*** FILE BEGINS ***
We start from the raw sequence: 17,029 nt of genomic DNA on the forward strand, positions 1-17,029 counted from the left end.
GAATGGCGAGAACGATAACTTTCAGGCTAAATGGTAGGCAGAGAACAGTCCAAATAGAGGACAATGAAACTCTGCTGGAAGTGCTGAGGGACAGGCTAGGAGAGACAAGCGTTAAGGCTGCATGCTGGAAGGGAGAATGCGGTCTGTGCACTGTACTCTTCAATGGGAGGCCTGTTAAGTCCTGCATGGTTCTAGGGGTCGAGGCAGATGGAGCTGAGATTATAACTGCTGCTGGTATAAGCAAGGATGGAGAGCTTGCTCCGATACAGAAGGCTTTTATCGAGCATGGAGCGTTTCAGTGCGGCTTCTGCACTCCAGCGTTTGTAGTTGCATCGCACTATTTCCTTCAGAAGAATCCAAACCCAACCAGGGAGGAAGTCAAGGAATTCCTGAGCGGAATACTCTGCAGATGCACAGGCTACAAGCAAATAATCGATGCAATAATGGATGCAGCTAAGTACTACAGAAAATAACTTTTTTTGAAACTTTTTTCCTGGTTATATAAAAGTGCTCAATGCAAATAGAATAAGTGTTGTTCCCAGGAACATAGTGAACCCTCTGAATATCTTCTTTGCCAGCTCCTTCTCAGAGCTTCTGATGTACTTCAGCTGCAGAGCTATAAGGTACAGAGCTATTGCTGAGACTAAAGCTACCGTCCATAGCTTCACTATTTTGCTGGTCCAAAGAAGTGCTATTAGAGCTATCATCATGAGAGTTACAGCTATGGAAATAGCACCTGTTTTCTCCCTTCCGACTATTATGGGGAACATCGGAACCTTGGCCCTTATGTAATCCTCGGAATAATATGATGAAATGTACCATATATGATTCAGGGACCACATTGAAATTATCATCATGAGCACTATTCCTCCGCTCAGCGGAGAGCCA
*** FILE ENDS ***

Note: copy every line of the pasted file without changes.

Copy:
We start from the raw sequence: 17,029 nt of genomic DNA on the forward strand, positions 1-17,029 counted from the left end.
GAATGGCGAGAACGATAACTTTCAGGCTAAATGGTAGGCAGAGAACAGTCCAAATAGAGGACAATGAAACTCTGCTGGAAGTGCTGAGGGACAGGCTAGGAGAGACAAGCGTTAAGGCTGCATGCTGGAAGGGAGAATGCGGTCTGTGCACTGTACTCTTCAATGGGAGGCCTGTTAAGTCCTGCATGGTTCTAGGGGTCGAGGCAGATGGAGCTGAGATTATAACTGCTGCTGGTATAAGCAAGGATGGAGAGCTTGCTCCGATACAGAAGGCTTTTATCGAGCATGGAGCGTTTCAGTGCGGCTTCTGCACTCCAGCGTTTGTAGTTGCATCGCACTATTTCCTTCAGAAGAATCCAAACCCAACCAGGGAGGAAGTCAAGGAATTCCTGAGCGGAATACTCTGCAGATGCACAGGCTACAAGCAAATAATCGATGCAATAATGGATGCAGCTAAGTACTACAGAAAATAACTTTTTTTGAAACTTTTTTCCTGGTTATATAAAAGTGCTCAATGCAAATAGAATAAGTGTTGTTCCCAGGAACATAGTGAACCCTCTGAATATCTTCTTTGCCAGCTCCTTCTCAGAGCTTCTGATGTACTTCAGCTGCAGAGCTATAAGGTACAGAGCTATTGCTGAGACTAAAGCTACCGTCCATAGCTTCACTATTTTGCTGGTCCAAAGAAGTGCTATTAGAGCTATCATCATGAGAGTTACAGCTATGGAAATAGCACCTGTTTTCTCCCTTCCGACTATTATGGGGAACATCGGAACCTTGGCCCTTATGTAATCCTCGGAATAATATGATGAAATGTACCATATATGATTCAGGGACCACATTGAAATTATCATCATGAGCACTATTCCTCCGCTCAGCGGAGAGCCA